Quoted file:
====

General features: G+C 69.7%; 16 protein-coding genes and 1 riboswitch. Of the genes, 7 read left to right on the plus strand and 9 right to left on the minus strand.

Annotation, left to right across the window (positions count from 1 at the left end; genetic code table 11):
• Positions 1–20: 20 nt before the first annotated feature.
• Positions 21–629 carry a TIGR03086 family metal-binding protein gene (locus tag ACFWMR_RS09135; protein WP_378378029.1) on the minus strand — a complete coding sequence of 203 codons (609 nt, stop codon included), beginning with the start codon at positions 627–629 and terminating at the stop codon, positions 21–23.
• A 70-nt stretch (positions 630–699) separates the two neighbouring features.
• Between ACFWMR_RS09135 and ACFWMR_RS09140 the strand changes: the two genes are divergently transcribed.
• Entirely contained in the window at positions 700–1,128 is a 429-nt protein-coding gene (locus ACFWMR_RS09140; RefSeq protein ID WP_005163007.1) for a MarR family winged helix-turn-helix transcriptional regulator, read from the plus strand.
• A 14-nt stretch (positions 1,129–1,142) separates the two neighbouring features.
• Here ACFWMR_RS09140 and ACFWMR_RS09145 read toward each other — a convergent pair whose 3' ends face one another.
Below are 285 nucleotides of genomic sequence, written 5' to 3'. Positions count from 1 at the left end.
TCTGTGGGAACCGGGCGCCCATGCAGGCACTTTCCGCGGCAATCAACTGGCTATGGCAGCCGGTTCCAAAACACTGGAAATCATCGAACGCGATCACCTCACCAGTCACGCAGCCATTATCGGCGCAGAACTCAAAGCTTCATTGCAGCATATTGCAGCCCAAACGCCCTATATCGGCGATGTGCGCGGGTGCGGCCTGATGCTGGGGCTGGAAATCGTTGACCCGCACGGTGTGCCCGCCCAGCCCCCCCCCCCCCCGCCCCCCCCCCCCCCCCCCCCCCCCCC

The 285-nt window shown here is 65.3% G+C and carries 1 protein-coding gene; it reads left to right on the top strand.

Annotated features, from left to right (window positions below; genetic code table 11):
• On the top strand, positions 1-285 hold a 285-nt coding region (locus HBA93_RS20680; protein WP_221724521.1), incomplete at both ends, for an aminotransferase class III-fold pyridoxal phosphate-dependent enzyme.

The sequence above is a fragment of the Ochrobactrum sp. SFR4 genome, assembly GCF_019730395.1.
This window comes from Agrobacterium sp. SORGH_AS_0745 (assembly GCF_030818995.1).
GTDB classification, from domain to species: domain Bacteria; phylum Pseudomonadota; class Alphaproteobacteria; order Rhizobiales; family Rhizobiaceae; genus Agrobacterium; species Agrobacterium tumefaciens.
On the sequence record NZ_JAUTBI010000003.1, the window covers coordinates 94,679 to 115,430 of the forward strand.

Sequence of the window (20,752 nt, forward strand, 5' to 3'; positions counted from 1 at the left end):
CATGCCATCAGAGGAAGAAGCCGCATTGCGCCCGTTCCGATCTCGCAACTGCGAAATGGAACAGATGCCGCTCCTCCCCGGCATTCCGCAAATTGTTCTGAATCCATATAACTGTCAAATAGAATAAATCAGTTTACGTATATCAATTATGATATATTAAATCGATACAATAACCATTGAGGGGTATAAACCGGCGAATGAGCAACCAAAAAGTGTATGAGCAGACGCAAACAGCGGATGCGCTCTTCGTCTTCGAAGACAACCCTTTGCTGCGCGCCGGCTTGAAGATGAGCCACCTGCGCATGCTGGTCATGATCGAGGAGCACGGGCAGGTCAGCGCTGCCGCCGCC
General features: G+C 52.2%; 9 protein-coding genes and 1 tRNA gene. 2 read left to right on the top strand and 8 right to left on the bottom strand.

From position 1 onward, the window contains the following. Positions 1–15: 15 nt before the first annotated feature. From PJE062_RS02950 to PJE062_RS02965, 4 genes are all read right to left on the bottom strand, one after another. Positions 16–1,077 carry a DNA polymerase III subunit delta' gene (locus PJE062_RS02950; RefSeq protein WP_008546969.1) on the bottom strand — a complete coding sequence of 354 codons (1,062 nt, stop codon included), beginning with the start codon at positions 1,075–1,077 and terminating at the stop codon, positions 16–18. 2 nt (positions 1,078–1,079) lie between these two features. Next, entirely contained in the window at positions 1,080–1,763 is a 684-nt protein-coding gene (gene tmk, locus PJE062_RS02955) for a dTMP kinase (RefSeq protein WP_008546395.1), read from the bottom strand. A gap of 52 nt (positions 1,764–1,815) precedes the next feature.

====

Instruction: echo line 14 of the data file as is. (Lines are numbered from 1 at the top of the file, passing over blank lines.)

• On the top strand, positions 1-285 hold a 285-nt coding region (locus HBA93_RS20680; protein WP_221724521.1), incomplete at both ends, for an aminotransferase class III-fold pyridoxal phosphate-dependent enzyme.